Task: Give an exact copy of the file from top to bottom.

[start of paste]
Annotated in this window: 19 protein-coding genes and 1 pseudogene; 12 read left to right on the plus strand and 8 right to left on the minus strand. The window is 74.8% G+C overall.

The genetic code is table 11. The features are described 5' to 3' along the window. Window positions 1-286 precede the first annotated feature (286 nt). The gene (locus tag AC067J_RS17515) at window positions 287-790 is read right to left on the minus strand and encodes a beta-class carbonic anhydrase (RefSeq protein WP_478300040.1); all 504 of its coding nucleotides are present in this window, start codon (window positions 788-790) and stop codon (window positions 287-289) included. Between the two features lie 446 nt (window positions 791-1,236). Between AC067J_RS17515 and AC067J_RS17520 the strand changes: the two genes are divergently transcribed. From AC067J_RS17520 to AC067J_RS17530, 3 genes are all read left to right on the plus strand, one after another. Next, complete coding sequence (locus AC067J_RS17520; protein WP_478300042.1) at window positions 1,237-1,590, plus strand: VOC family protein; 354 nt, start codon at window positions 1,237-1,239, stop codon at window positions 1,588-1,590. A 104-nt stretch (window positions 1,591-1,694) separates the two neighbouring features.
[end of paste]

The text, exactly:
Annotated in this window: 19 protein-coding genes and 1 pseudogene; 12 read left to right on the plus strand and 8 right to left on the minus strand. The window is 74.8% G+C overall.

The genetic code is table 11. The features are described 5' to 3' along the window. Window positions 1-286 precede the first annotated feature (286 nt). The gene (locus tag AC067J_RS17515) at window positions 287-790 is read right to left on the minus strand and encodes a beta-class carbonic anhydrase (RefSeq protein WP_478300040.1); all 504 of its coding nucleotides are present in this window, start codon (window positions 788-790) and stop codon (window positions 287-289) included. Between the two features lie 446 nt (window positions 791-1,236). Between AC067J_RS17515 and AC067J_RS17520 the strand changes: the two genes are divergently transcribed. From AC067J_RS17520 to AC067J_RS17530, 3 genes are all read left to right on the plus strand, one after another. Next, complete coding sequence (locus AC067J_RS17520; protein WP_478300042.1) at window positions 1,237-1,590, plus strand: VOC family protein; 354 nt, start codon at window positions 1,237-1,239, stop codon at window positions 1,588-1,590. A 104-nt stretch (window positions 1,591-1,694) separates the two neighbouring features.